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Texas holds first execution since Supreme Court ruling on lethal injection

[JURIST] Convicted rapist and murderer Karl Eugene Chamberlain [State of Texas profile] was executed by lethal injection at a Texas prison Wednesday evening. His death marked the state's first execution since the US Supreme Court's April ruling in Baze v. Rees [opinion, PDF], in which the Court held that execution by lethal injection did not violate the Eight Amendment prohibition on cruel and unusual punishment. Texas has the highest execution rate [AP report] of all US states. Since the Supreme Court lifted a ban on capital punishment in 1976, 406 inmates have been executed in the state. AP has more. The Huntsville Item has local coverage.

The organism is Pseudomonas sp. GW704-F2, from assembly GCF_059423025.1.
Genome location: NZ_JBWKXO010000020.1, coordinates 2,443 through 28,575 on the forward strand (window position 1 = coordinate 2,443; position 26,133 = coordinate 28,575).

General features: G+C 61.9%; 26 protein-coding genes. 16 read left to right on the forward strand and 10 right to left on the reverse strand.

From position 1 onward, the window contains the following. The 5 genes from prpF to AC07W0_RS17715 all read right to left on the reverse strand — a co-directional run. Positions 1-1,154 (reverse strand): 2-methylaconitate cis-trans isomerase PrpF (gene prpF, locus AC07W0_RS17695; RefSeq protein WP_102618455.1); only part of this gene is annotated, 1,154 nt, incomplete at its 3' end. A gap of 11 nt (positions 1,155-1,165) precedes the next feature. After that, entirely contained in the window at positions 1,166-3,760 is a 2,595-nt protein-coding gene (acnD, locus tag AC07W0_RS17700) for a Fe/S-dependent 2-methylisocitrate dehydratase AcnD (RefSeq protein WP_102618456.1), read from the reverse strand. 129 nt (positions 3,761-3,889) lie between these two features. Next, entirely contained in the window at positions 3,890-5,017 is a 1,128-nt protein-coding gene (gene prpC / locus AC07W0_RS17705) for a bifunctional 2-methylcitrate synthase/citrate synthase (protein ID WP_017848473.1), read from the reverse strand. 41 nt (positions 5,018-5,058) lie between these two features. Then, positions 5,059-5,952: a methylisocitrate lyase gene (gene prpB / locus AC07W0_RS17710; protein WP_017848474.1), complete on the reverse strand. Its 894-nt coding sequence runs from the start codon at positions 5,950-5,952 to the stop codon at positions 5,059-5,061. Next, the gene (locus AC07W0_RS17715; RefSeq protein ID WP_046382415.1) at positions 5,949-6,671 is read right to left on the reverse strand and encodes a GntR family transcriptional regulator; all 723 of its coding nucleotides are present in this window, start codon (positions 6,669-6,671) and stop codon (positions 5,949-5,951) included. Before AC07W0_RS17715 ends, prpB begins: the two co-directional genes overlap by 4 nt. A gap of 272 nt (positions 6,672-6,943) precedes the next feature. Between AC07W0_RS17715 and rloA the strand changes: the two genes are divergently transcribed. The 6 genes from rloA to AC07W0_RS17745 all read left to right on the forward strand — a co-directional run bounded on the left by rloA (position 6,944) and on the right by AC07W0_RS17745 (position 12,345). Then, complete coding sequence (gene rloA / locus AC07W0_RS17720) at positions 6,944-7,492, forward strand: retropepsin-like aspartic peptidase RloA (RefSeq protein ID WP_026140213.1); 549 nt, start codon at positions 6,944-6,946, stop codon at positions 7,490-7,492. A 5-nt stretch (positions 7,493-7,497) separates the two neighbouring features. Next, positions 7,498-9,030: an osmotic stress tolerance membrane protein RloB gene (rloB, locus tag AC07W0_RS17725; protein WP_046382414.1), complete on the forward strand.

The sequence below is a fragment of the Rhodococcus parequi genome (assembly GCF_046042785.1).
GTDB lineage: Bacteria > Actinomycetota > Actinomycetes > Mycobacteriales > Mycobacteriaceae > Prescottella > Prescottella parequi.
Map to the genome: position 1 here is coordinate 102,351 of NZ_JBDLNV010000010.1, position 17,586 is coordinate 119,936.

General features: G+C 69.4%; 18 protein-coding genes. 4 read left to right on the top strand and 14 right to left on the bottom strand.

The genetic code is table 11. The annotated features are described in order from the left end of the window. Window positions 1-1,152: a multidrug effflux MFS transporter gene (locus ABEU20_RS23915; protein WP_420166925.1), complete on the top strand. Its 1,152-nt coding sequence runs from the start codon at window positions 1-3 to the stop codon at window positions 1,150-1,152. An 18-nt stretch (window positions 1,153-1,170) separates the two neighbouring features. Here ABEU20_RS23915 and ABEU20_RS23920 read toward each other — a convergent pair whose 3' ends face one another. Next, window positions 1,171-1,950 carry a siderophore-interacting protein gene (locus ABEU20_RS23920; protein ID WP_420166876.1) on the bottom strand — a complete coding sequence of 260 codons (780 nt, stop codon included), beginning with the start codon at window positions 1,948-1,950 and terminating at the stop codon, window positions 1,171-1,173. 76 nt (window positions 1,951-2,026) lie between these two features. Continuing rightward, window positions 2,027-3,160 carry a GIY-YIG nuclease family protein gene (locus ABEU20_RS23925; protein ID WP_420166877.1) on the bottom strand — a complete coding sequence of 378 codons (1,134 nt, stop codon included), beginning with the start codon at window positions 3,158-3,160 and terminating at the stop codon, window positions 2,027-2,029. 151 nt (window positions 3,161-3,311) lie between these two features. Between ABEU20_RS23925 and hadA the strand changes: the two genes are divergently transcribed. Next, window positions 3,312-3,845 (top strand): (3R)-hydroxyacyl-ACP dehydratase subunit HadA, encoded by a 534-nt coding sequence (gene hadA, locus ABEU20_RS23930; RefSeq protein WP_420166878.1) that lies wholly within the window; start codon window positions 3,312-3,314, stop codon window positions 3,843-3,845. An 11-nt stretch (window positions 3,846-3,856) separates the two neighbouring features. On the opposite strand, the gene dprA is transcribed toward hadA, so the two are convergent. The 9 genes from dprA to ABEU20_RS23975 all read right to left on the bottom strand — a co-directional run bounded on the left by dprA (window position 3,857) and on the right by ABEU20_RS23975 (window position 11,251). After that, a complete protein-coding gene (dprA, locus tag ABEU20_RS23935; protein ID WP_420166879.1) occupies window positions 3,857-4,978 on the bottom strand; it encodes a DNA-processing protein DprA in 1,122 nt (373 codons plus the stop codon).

Earlier this month, a Texas appeals judge announced the creation of an oversight committee to evaluate and improve the state's criminal justice system, including its execution procedures. According to the Death Penalty Information Center (DPIC) [advocacy website], there were 42 executions in the US last year, 26 of which took place in Texas. Texas was also at the center of an international controversy over the death penalty when a court in the state set August 5 [JURIST report] as the execution date for a Mexican national incarcerated in Texas. The US Supreme Court ruled [JURIST report] that President Bush did not have the authority to direct state courts to comply with an International Court of Justice (ICJ) ruling that attempted to grant review of such cases. Mexico has since asked the ICJ to enjoin execution of its citizens [JURIST report] in the US until it can determine obligations under the ruling.

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